“Hello, dear,” Moira said, sitting in the shaded rocker on her front porch.
Thea blinked at the older woman, and resisted the urge to check her phone. No one had told her Moira was coming. Did anyone else know Moira was coming? “Hello.” She shifted the twelve bags of groceries she’d carried from the car.
“Would you like me to take some of those?”
“No.” Thea moved to the door and juggled the bags and the lock and stumbled through the door less than gracefully. “I’ve got it.”
Moira laughed gently, leaning on her cane as she pulled herself up from the chair and shuffled toward the house. “I’m sorry to drop in on you.”
Thea swallowed. “That’s okay. Um…”
“I would love a cup of tea, if one were offered.”
“Of course.” She sat the bags in the edge of the kitchen. “Have a seat and let me turn the kettle on.”
The older woman took herself to the same padded chair she’d chosen on her last visit. It’d only been a couple of months, but she looked thinner. Paler. Thea popped the cold goods in the fridge, and got her tea things out. The kettle dinged gently when the water was done boiling, and she poured water over the good Earl Grey teabags. The ones Kay had sent from England every six months.
It took her a moment to find the box of ginger snaps in the shopping, and spill a few onto a plate before she put both the cups and the plate of cookies on a tray and carried it in to the living room. “I know you just like lemon in yours.”
“I do.” Moira gratefully took her cup. “Thank you darling, you always do a credible service.”
Thea smiled. “I learned well.”
They fell silent, and Thea wasn’t sure what to do with the situation. Moira was there for a reason. She had to be. Did Thea push her to talk about it, or just let them drink their tea?
Moira sipped hers delicately, and sighed. “I’m dying.”
Thea blinked, heart stopping in her chest, tea cup frozen halfway to her mouth.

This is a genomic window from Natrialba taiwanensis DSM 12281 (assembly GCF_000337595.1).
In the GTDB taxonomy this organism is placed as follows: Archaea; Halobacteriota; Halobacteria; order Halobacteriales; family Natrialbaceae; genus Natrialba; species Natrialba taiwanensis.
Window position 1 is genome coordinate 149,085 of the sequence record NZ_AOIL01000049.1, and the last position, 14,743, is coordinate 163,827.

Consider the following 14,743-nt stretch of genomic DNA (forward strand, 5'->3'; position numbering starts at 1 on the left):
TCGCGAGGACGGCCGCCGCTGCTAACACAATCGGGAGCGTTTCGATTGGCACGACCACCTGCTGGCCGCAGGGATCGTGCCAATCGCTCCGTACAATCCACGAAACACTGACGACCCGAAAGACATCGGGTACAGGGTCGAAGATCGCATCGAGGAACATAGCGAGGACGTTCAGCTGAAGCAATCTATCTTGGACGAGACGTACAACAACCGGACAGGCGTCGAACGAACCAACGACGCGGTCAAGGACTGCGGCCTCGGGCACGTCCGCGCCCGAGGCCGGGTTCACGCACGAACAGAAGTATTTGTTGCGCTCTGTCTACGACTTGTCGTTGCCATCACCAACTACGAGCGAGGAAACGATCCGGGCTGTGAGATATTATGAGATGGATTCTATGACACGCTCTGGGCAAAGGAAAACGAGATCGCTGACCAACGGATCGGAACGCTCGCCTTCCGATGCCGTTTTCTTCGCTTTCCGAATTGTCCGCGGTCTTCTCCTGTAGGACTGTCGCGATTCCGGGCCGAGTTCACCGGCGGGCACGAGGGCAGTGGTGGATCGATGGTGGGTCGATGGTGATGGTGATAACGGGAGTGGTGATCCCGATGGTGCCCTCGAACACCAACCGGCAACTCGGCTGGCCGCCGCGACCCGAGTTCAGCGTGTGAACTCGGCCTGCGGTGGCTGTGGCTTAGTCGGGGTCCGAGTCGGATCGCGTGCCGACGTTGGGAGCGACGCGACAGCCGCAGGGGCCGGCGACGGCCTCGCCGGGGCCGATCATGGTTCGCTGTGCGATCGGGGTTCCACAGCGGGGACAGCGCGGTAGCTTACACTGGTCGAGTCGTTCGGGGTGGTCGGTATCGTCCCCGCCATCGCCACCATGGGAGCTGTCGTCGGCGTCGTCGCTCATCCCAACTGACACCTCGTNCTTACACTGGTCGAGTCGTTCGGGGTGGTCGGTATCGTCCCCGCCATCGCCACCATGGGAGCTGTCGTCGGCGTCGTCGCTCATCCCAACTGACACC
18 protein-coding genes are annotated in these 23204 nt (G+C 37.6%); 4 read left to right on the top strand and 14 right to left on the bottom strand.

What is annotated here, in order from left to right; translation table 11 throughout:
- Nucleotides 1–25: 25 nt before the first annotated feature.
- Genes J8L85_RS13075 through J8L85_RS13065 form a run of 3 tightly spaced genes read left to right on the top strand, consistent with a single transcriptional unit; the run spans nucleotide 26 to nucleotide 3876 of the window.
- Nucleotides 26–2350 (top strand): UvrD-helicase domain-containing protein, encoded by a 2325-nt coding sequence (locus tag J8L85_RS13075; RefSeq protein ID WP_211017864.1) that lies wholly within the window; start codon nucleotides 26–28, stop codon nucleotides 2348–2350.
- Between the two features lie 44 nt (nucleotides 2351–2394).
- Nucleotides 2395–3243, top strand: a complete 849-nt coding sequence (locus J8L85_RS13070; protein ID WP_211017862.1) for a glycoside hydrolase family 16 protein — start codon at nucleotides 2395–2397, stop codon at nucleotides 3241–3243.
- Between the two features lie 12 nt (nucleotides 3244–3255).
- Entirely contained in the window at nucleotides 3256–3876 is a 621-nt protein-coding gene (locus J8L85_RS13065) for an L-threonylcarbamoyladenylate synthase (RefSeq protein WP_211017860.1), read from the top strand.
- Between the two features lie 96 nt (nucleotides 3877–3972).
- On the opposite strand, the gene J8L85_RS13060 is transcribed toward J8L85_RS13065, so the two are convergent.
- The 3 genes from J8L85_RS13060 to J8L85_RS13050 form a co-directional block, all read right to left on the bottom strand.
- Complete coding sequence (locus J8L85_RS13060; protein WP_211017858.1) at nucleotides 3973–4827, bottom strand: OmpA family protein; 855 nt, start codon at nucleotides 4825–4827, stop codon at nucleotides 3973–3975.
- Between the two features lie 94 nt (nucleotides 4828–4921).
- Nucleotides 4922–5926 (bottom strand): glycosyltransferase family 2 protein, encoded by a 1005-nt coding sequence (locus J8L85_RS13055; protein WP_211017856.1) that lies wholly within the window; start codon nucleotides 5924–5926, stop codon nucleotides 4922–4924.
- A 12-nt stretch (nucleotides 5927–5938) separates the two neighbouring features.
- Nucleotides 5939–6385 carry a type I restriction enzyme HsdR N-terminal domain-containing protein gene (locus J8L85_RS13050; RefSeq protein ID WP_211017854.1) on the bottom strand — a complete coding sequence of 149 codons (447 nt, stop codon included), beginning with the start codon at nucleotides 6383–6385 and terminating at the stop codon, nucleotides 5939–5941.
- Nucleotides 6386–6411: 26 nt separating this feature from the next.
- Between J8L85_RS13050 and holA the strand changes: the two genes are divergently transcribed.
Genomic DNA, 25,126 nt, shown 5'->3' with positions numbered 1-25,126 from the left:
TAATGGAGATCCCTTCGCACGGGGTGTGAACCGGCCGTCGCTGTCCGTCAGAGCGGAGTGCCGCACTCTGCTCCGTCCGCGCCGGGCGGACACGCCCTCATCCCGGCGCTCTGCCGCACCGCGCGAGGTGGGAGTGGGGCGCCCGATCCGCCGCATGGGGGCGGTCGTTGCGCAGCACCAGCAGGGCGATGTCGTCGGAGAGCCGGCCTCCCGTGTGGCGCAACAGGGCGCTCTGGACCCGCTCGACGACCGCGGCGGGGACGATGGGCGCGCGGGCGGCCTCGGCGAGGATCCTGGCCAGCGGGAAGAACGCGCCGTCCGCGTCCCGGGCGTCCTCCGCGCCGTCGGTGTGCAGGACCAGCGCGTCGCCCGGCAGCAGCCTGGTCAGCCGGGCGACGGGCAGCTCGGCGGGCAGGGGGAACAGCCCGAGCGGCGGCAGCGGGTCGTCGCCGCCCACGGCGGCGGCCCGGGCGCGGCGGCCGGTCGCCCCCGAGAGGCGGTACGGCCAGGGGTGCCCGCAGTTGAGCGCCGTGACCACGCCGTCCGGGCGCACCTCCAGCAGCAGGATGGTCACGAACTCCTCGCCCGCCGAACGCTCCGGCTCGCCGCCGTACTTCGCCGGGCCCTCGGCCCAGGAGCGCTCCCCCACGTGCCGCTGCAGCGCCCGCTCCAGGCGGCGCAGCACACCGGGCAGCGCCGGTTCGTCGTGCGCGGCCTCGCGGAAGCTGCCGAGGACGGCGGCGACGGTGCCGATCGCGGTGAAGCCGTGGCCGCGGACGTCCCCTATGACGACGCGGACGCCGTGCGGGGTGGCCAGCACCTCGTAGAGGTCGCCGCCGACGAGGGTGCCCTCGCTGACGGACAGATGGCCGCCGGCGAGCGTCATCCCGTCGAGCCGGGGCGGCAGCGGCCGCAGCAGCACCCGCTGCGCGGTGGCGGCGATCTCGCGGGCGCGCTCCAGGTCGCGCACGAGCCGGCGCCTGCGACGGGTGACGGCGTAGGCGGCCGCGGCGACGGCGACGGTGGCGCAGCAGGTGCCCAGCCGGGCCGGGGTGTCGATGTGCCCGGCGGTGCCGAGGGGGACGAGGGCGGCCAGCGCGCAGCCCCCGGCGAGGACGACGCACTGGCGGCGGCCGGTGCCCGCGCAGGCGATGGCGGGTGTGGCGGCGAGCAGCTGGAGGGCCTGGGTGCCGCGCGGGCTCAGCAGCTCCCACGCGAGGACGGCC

“I’m sorry. I was trying to find a more delicate way to start that, but I’m not sure there is on.”
Thea put her cup down, and pushed out a tense breath. “Usually not.”
Moira looked at her hands in her lap. “I thought about telling Jane first, I know on paper she’s supposed to be the person I come to with this.”
“But I thought you might handle it better.” Moira patted her hand gently. “I’m not sure I could handle tears.”
Thea swallowed, and squared her shoulders. “Okay. What do you need from me?”
“I need you to help me choose a replacement. I need you to help me tell the others.” Moira smiled sadly. “I need you to be you, darling.”
“Okay. Can I ask how?”
“Cancer. It’s stage three right now, but it doesn’t seem to be responding to treatment.” She puffed out a tired breath. “And even if a miracle happens and it starts…”
“I understand.” Thea nodded. “Okay. I’ll herd some canidates together so you can cast an eagle eye over them. Next week?”
Moira grinned at her, eyes crinkling. “You were already making a list, weren’t you?”
She flushed. “You came and asked me about what we’d do if you retired. I assumed I should be prepared in case you wanted to.”
Moira patted her hand again. “I know it’s strange to say we’re lucky to have you, but we are.”